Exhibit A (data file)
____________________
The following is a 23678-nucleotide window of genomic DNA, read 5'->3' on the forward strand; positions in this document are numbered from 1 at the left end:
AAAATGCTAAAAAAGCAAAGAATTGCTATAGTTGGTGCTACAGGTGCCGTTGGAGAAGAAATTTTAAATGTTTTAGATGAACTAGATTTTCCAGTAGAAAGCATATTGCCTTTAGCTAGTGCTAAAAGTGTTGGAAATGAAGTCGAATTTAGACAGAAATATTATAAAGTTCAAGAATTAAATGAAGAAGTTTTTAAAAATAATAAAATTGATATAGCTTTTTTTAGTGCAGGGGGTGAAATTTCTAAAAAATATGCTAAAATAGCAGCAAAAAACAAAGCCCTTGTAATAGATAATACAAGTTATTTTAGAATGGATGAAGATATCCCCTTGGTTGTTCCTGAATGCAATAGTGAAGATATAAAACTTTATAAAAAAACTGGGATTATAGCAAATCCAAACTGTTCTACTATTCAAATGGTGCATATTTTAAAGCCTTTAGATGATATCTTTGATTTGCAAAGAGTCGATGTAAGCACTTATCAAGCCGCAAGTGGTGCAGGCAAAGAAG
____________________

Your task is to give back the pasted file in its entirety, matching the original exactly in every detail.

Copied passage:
The following is a 23678-nucleotide window of genomic DNA, read 5'->3' on the forward strand; positions in this document are numbered from 1 at the left end:
AAAATGCTAAAAAAGCAAAGAATTGCTATAGTTGGTGCTACAGGTGCCGTTGGAGAAGAAATTTTAAATGTTTTAGATGAACTAGATTTTCCAGTAGAAAGCATATTGCCTTTAGCTAGTGCTAAAAGTGTTGGAAATGAAGTCGAATTTAGACAGAAATATTATAAAGTTCAAGAATTAAATGAAGAAGTTTTTAAAAATAATAAAATTGATATAGCTTTTTTTAGTGCAGGGGGTGAAATTTCTAAAAAATATGCTAAAATAGCAGCAAAAAACAAAGCCCTTGTAATAGATAATACAAGTTATTTTAGAATGGATGAAGATATCCCCTTGGTTGTTCCTGAATGCAATAGTGAAGATATAAAACTTTATAAAAAAACTGGGATTATAGCAAATCCAAACTGTTCTACTATTCAAATGGTGCATATTTTAAAGCCTTTAGATGATATCTTTGATTTGCAAAGAGTCGATGTAAGCACTTATCAAGCCGCAAGTGGTGCAGGCAAAGAAG